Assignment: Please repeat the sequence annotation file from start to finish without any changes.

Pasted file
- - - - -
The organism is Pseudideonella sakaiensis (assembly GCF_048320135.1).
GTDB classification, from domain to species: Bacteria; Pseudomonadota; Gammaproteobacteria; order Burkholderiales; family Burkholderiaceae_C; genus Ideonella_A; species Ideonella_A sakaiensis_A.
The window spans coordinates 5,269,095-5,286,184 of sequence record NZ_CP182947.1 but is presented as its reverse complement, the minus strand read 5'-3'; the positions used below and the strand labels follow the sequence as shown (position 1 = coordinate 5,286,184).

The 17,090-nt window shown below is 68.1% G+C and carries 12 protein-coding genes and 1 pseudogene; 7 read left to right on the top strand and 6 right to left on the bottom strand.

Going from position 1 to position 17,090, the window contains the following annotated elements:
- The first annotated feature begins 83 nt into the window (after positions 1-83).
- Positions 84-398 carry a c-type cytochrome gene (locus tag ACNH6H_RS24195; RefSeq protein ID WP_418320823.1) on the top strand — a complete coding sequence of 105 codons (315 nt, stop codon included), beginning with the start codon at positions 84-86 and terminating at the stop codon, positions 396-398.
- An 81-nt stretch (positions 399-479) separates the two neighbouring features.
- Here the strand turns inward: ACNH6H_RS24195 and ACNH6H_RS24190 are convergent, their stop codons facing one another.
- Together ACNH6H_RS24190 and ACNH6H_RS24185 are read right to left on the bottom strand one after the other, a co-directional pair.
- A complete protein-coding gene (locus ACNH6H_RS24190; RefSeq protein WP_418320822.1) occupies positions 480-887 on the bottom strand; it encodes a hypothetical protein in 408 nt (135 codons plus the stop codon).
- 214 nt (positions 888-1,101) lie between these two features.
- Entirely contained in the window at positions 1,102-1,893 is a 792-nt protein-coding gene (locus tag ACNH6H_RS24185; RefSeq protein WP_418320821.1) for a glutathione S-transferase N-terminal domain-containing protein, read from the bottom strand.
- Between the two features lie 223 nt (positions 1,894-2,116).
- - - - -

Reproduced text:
The organism is Pseudideonella sakaiensis (assembly GCF_048320135.1).
GTDB classification, from domain to species: Bacteria; Pseudomonadota; Gammaproteobacteria; order Burkholderiales; family Burkholderiaceae_C; genus Ideonella_A; species Ideonella_A sakaiensis_A.
The window spans coordinates 5,269,095-5,286,184 of sequence record NZ_CP182947.1 but is presented as its reverse complement, the minus strand read 5'-3'; the positions used below and the strand labels follow the sequence as shown (position 1 = coordinate 5,286,184).

The 17,090-nt window shown below is 68.1% G+C and carries 12 protein-coding genes and 1 pseudogene; 7 read left to right on the top strand and 6 right to left on the bottom strand.

Going from position 1 to position 17,090, the window contains the following annotated elements:
- The first annotated feature begins 83 nt into the window (after positions 1-83).
- Positions 84-398 carry a c-type cytochrome gene (locus tag ACNH6H_RS24195; RefSeq protein ID WP_418320823.1) on the top strand — a complete coding sequence of 105 codons (315 nt, stop codon included), beginning with the start codon at positions 84-86 and terminating at the stop codon, positions 396-398.
- An 81-nt stretch (positions 399-479) separates the two neighbouring features.
- Here the strand turns inward: ACNH6H_RS24195 and ACNH6H_RS24190 are convergent, their stop codons facing one another.
- Together ACNH6H_RS24190 and ACNH6H_RS24185 are read right to left on the bottom strand one after the other, a co-directional pair.
- A complete protein-coding gene (locus ACNH6H_RS24190; RefSeq protein WP_418320822.1) occupies positions 480-887 on the bottom strand; it encodes a hypothetical protein in 408 nt (135 codons plus the stop codon).
- 214 nt (positions 888-1,101) lie between these two features.
- Entirely contained in the window at positions 1,102-1,893 is a 792-nt protein-coding gene (locus tag ACNH6H_RS24185; RefSeq protein WP_418320821.1) for a glutathione S-transferase N-terminal domain-containing protein, read from the bottom strand.
- Between the two features lie 223 nt (positions 1,894-2,116).